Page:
Before He Was a Catcher or a Spy: Moe Berg's Year with the 1925 Reading Keys
Presented by Historian Brian Englehardt
Moe Berg played 15 years in the major leagues, mostly as a backup catcher. For those keeping score at home, Berg played in 663 games with five different teams. It was not from accomplishments on the field that Berg’s notoriety arose. It was unusual enough that Berg was a professional ballplayer who graduated magna cum laude from Princeton fluent in ten languages (as well as a law degree from Columbia University). It was Berg’s Jewish heritage which made him even more of a rarity in baseball, as there have been fewer major leaguers of Jewish heritage than those with Ivy League degrees.
Following Berg’s retirement from baseball, he engaged in espionage activity during World War II for the Office of Strategic Services, predecessor to the Central Intelligence Agency. The latter events were dramatized in the film “The Catcher Was a Spy.” (Which also was a title of the most authoritative biography on Berg). Unique as Berg was in generally, bubbling below the surface were those elements of his behavior which would cause Casey Stengel to describe him as, “The strangest fellah who ever put on a uniform.”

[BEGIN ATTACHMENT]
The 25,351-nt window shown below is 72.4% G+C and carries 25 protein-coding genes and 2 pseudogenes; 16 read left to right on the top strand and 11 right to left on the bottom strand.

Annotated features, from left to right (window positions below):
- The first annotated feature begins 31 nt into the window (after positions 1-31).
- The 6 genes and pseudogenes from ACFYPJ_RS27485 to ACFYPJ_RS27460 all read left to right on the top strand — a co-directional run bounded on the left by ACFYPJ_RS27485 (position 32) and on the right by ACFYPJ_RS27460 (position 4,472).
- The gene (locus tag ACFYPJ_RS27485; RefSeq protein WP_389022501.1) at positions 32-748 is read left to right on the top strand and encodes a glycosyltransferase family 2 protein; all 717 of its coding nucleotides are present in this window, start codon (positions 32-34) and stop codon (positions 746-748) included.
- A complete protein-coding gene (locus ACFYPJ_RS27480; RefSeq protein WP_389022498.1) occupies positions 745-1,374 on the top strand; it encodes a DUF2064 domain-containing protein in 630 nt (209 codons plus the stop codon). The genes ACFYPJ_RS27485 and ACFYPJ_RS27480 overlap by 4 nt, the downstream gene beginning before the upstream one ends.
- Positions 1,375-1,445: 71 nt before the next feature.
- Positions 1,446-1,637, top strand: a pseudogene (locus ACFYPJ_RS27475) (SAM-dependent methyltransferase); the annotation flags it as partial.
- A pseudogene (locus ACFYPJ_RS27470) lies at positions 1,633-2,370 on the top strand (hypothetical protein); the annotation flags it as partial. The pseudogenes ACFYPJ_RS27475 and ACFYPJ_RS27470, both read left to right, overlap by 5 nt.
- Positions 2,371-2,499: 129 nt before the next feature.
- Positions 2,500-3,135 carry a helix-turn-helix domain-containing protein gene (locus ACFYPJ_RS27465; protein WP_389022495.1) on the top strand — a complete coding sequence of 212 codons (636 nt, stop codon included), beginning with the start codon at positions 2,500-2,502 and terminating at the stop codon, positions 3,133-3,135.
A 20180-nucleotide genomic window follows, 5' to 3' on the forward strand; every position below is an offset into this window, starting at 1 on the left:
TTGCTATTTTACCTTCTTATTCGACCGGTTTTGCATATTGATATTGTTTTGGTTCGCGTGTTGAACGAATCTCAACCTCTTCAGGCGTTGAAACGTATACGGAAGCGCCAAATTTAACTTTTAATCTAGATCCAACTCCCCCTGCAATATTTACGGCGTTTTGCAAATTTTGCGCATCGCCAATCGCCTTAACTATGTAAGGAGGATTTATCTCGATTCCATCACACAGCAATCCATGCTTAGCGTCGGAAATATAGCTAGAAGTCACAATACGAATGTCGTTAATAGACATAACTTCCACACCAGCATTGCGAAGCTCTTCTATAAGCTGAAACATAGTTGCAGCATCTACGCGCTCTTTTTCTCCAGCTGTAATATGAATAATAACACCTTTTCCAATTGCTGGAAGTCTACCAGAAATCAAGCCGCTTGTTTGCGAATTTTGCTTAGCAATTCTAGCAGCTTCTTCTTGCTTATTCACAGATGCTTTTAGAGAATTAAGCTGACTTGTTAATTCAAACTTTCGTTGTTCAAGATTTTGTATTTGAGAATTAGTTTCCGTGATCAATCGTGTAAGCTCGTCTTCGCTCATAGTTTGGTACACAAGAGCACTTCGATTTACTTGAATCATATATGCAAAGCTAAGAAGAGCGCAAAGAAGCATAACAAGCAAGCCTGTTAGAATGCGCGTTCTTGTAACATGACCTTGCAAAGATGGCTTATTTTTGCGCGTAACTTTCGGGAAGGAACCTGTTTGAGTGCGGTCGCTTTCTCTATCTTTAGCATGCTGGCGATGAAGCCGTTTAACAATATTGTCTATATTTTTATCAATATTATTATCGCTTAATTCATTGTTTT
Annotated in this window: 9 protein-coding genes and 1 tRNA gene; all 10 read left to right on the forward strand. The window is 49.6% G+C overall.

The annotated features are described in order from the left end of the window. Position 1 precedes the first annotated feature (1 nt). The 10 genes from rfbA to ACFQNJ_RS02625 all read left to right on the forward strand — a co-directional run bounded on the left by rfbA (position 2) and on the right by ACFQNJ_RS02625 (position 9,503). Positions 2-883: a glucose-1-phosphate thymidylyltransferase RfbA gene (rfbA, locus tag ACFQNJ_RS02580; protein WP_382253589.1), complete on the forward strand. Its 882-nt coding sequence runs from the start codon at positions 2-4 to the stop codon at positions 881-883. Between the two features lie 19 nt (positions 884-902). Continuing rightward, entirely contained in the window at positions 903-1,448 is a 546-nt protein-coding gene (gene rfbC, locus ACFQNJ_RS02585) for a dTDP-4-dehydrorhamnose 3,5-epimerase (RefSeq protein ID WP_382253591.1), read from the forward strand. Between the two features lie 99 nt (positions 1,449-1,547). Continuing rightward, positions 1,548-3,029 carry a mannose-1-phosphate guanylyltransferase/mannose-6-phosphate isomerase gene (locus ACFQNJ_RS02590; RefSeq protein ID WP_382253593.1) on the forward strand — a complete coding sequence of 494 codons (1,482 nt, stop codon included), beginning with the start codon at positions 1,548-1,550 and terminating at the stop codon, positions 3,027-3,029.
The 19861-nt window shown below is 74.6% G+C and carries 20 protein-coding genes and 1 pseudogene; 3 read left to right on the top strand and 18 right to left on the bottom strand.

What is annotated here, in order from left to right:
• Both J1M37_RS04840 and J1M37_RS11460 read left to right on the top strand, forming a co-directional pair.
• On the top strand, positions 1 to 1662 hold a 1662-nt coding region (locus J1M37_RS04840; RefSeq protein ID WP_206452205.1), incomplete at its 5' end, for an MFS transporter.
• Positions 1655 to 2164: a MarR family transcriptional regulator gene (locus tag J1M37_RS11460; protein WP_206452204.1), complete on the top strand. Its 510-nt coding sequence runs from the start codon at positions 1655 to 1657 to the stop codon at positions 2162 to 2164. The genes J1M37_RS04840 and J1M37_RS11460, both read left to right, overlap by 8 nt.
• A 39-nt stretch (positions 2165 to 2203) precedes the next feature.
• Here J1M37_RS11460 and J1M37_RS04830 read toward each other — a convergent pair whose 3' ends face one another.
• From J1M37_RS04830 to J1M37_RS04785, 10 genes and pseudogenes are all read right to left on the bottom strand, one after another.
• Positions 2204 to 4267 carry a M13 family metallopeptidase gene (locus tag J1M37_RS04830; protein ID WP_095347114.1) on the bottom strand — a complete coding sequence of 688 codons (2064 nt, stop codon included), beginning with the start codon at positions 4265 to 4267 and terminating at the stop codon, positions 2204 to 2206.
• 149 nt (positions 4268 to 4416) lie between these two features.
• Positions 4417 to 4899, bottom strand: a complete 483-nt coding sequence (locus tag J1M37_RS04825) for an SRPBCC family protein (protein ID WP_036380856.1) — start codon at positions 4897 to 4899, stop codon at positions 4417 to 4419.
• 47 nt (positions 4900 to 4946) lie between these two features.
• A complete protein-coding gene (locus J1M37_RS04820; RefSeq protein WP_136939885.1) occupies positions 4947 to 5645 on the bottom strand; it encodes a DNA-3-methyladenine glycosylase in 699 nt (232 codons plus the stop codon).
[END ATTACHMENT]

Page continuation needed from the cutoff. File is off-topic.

ABOUT BRIAN ENGLEHARDT:
BRIAN ENGELHARDT is a native of Reading, Pennsylvania where he resides with his wife, Suzanne, who is a good sport about any number of things. They raised three daughters, who are Phillies fans (although the one who lives in Pittsburgh has a picture of Bill Mazeroski in her family room.) A trustee of the Berks History Center, Brian is a regular contributor to The Historical Review Berks County, his subjects covering local matters of historical note – about half of them involving baseball. He has also written for various publications by the Society for American Baseball Research, and is the author of, Reading’s Big League Exhibition Games, a book about the many occasions since 1870 when major league teams played games in Reading (which up to now has mysteriously been ignored by the Pulitzer people.) A retired attorney, Brian serves as an adjunct professor at Albright College.